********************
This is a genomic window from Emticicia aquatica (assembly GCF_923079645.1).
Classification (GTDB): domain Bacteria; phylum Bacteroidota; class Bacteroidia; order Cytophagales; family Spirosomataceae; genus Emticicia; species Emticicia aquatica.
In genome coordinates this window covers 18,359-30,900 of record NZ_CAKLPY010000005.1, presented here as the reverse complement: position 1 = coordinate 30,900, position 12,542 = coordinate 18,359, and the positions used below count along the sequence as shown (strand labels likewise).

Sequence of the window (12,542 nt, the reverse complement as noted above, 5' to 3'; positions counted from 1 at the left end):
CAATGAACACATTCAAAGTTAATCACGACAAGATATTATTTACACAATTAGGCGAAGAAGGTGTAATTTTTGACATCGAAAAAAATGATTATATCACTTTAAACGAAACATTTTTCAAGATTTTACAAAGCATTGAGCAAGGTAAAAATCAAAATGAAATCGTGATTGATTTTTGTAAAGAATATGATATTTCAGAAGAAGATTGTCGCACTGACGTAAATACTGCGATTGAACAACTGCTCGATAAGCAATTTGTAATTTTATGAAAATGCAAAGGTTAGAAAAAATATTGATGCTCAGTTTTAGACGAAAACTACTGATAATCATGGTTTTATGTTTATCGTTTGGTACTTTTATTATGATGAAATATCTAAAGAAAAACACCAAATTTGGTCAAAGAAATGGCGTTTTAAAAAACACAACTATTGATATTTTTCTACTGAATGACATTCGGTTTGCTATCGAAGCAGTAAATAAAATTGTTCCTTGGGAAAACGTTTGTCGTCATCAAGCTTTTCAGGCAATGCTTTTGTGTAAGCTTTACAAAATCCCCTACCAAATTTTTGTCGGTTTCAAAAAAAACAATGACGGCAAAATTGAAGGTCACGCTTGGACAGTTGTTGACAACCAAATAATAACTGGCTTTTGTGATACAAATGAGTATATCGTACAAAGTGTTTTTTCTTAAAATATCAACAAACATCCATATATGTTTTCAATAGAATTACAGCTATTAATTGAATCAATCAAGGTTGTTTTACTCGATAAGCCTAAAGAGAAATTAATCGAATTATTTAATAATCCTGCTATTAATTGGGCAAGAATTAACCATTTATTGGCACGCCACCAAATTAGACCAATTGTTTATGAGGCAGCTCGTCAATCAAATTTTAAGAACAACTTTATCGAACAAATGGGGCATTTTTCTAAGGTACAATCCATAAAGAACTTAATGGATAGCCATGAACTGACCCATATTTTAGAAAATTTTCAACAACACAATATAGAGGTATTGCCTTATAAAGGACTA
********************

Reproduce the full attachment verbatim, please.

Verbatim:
This is a genomic window from Emticicia aquatica (assembly GCF_923079645.1).
Classification (GTDB): domain Bacteria; phylum Bacteroidota; class Bacteroidia; order Cytophagales; family Spirosomataceae; genus Emticicia; species Emticicia aquatica.
In genome coordinates this window covers 18,359-30,900 of record NZ_CAKLPY010000005.1, presented here as the reverse complement: position 1 = coordinate 30,900, position 12,542 = coordinate 18,359, and the positions used below count along the sequence as shown (strand labels likewise).

Sequence of the window (12,542 nt, the reverse complement as noted above, 5' to 3'; positions counted from 1 at the left end):
CAATGAACACATTCAAAGTTAATCACGACAAGATATTATTTACACAATTAGGCGAAGAAGGTGTAATTTTTGACATCGAAAAAAATGATTATATCACTTTAAACGAAACATTTTTCAAGATTTTACAAAGCATTGAGCAAGGTAAAAATCAAAATGAAATCGTGATTGATTTTTGTAAAGAATATGATATTTCAGAAGAAGATTGTCGCACTGACGTAAATACTGCGATTGAACAACTGCTCGATAAGCAATTTGTAATTTTATGAAAATGCAAAGGTTAGAAAAAATATTGATGCTCAGTTTTAGACGAAAACTACTGATAATCATGGTTTTATGTTTATCGTTTGGTACTTTTATTATGATGAAATATCTAAAGAAAAACACCAAATTTGGTCAAAGAAATGGCGTTTTAAAAAACACAACTATTGATATTTTTCTACTGAATGACATTCGGTTTGCTATCGAAGCAGTAAATAAAATTGTTCCTTGGGAAAACGTTTGTCGTCATCAAGCTTTTCAGGCAATGCTTTTGTGTAAGCTTTACAAAATCCCCTACCAAATTTTTGTCGGTTTCAAAAAAAACAATGACGGCAAAATTGAAGGTCACGCTTGGACAGTTGTTGACAACCAAATAATAACTGGCTTTTGTGATACAAATGAGTATATCGTACAAAGTGTTTTTTCTTAAAATATCAACAAACATCCATATATGTTTTCAATAGAATTACAGCTATTAATTGAATCAATCAAGGTTGTTTTACTCGATAAGCCTAAAGAGAAATTAATCGAATTATTTAATAATCCTGCTATTAATTGGGCAAGAATTAACCATTTATTGGCACGCCACCAAATTAGACCAATTGTTTATGAGGCAGCTCGTCAATCAAATTTTAAGAACAACTTTATCGAACAAATGGGGCATTTTTCTAAGGTACAATCCATAAAGAACTTAATGGATAGCCATGAACTGACCCATATTTTAGAAAATTTTCAACAACACAATATAGAGGTATTGCCTTATAAAGGACTA